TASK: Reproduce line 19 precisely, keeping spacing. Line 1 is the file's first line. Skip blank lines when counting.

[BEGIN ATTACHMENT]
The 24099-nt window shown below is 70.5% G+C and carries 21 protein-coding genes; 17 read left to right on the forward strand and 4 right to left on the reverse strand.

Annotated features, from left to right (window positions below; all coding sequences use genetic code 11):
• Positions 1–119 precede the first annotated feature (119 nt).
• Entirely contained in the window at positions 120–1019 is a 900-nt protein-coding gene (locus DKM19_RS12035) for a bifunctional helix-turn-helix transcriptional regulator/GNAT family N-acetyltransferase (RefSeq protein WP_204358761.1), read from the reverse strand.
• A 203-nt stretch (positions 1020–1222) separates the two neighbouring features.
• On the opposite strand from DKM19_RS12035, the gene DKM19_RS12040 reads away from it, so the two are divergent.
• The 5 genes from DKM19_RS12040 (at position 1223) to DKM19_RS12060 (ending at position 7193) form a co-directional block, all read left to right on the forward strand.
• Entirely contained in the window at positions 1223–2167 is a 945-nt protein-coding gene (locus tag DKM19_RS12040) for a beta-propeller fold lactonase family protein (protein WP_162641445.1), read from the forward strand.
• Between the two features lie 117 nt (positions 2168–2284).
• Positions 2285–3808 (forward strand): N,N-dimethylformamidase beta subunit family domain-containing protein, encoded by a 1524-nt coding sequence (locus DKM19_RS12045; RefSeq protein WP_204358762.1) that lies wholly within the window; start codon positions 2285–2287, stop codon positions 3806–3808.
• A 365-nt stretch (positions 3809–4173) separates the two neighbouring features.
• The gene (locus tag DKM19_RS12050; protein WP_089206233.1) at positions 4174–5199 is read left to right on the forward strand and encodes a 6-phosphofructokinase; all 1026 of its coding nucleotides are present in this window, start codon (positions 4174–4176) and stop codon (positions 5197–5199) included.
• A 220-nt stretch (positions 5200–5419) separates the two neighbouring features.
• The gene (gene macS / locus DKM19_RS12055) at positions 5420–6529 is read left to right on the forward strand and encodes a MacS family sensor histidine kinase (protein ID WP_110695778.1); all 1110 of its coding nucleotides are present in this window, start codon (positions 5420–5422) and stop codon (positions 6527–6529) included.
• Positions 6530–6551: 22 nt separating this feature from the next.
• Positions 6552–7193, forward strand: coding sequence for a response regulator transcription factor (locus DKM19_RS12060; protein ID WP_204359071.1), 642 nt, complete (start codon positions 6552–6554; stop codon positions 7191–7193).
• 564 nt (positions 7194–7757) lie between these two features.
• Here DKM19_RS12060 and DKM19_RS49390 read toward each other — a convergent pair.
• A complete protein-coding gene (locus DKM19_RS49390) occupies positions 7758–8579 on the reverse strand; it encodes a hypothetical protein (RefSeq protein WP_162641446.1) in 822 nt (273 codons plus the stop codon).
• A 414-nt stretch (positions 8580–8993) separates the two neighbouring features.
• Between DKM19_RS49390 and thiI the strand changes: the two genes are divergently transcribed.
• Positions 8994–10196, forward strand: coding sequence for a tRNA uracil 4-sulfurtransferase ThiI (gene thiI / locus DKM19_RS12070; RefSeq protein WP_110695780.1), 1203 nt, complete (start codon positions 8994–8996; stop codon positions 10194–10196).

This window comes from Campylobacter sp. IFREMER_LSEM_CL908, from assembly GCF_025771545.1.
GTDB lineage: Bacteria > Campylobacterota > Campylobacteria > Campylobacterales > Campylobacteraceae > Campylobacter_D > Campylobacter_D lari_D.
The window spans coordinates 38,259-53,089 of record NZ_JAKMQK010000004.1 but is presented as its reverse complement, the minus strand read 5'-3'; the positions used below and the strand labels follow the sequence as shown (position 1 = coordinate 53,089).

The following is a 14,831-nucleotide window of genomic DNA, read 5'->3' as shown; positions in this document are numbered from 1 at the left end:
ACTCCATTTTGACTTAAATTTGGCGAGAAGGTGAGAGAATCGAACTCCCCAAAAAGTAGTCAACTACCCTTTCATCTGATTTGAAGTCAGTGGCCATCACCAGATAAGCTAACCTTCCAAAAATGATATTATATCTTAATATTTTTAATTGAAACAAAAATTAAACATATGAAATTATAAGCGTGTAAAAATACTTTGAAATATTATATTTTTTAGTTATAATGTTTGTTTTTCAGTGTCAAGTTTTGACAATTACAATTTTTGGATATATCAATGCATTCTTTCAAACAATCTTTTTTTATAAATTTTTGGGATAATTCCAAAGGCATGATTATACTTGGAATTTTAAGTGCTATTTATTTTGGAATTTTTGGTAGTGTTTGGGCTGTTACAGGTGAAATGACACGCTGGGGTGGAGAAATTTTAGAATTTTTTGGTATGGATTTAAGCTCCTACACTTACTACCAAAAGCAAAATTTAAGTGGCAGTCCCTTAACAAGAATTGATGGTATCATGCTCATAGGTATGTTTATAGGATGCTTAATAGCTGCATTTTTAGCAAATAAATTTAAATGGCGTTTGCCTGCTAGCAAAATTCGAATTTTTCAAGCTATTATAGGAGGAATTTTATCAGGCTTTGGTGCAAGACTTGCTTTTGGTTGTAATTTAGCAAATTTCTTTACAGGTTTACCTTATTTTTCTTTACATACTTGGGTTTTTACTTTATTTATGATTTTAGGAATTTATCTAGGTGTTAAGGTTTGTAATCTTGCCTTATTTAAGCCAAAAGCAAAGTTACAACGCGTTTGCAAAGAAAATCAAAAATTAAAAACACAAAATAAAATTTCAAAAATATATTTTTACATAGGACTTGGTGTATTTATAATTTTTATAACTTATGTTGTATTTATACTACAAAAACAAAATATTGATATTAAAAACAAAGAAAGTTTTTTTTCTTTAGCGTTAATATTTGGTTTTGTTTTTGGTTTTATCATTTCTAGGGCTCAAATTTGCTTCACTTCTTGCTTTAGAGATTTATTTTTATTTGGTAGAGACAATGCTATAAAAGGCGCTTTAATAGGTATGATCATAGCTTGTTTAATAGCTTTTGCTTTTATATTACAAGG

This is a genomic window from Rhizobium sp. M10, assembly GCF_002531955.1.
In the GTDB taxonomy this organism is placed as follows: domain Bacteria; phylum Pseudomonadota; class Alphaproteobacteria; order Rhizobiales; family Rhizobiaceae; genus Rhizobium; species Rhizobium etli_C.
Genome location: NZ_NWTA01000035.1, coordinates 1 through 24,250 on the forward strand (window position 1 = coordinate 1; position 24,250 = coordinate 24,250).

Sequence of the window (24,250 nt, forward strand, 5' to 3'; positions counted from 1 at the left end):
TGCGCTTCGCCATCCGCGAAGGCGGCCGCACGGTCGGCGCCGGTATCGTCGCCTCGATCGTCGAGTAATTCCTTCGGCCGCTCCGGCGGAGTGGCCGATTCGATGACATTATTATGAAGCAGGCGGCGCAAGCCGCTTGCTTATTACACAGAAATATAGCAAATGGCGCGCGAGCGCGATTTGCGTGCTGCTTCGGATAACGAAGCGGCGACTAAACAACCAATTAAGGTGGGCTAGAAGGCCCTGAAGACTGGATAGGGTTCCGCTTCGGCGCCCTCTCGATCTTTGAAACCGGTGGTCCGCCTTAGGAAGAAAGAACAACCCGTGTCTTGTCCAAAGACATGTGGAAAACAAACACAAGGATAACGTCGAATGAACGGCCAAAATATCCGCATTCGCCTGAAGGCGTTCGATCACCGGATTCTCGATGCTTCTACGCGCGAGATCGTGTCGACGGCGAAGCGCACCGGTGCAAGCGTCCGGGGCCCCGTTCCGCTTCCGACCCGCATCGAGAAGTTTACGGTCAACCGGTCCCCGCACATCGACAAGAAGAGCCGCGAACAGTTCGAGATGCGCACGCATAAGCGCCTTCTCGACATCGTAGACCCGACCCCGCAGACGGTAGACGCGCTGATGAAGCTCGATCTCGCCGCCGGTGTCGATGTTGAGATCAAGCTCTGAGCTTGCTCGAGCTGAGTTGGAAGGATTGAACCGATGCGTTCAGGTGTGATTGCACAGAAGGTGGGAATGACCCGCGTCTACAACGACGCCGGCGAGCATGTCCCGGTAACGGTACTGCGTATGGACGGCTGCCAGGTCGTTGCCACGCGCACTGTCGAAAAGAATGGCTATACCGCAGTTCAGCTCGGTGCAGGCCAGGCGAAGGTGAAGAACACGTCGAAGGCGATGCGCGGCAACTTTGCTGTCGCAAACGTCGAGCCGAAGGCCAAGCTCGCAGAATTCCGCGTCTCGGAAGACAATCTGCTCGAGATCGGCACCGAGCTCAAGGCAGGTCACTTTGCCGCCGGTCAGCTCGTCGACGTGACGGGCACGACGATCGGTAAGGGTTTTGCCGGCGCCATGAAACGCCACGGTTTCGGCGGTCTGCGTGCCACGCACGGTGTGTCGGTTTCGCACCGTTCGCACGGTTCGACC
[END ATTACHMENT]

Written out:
• A complete protein-coding gene (locus DKM19_RS49390) occupies positions 7758–8579 on the reverse strand; it encodes a hypothetical protein (RefSeq protein WP_162641446.1) in 822 nt (273 codons plus the stop codon).